IP private prosecutions guidance

Posted: 27th January 2014

TVIn a decision of huge significance to Internet providers, broadcasters, publishers and others whose income streams depend on intellectual property rights, the nation’s most senior judge has sanctioned the increasing practice of privately prosecuting pirates to see them punished and stripped of their ill-gotten gains.

Virgin Media Limited, which provides telephone, broadband and television services to homes, enables its prescribers to view premium channels through set top boxes. The company faced a pernicious threat to its business due to the sale of illicit boxes that enabled signals to be unscrambled without the required payment.

The company had, in close co-operation with the Metropolitan Police, launched a private prosecution against those responsible. Police officers obtained warrants and carried out a number of arrests to assist Virgin and two men were sentenced to lengthy terms of imprisonment following their conviction of conspiracy to defraud.

Virgin claimed that the illegal activities had deprived of it of revenue totalling £380 million. It launched confiscation proceedings under the Proceeds of Crime Act 2002 (POCA) against one of those convicted. The man’s benefit from his criminal conduct was assessed by a judge at £11.8 million and he was hit with a confiscation order for more than £8.7 million, representing the entirety of his available assets.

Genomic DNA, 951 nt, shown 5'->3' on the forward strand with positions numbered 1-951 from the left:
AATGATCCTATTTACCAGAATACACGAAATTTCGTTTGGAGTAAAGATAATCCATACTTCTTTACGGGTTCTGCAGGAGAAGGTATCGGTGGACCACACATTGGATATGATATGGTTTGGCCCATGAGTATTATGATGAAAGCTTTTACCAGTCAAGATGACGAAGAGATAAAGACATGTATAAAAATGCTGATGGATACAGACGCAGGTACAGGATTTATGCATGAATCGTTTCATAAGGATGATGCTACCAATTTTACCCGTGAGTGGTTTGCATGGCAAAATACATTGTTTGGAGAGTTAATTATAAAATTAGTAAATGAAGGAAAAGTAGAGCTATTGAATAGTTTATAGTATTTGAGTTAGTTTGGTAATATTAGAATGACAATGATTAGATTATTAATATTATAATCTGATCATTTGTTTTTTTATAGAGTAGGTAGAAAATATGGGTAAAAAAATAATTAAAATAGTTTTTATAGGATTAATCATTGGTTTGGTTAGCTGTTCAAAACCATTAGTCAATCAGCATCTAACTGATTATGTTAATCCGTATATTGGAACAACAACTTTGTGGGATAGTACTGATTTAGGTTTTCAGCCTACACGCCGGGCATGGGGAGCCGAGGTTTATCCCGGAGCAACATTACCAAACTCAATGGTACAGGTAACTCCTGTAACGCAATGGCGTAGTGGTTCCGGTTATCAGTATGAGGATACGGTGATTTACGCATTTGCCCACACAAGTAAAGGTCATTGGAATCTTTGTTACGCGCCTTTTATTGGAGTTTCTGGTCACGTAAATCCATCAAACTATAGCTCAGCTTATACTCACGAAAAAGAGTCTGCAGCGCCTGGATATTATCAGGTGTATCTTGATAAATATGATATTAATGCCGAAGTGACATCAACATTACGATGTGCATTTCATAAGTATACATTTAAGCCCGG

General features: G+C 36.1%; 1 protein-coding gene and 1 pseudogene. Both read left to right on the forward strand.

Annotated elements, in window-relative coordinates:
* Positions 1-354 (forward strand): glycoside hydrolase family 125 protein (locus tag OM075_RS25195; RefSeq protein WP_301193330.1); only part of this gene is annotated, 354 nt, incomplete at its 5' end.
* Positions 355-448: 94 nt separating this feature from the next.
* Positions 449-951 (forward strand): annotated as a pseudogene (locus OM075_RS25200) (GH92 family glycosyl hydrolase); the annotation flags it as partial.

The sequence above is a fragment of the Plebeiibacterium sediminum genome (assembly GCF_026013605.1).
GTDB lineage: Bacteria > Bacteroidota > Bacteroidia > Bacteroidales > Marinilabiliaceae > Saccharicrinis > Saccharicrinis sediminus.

In appealing against that order, the man’s lawyers argued that private prosecutors such as Virgin were simply not entitled to bring confiscation proceedings under POCA. It was submitted that only public prosecutors should be permitted to launch such proceedings and that it was not in the public interest that such draconian powers should be exercisable by bodies that were not fully accountable to the state.

Dismissing the appeal, the Lord Chief Justice of England Wales, Lord Thomas, said that there was nothing within the wording of POCA that precluded a private prosecutor from initiating confiscation proceedings. Parliament had clearly been aware of such a possibility arising and had consciously not sought to preclude private involvement in such proceedings. The Court particularly noted that Virgin would itself reap no benefit from the confiscation proceedings in that any sums recovered would go straight into state coffers.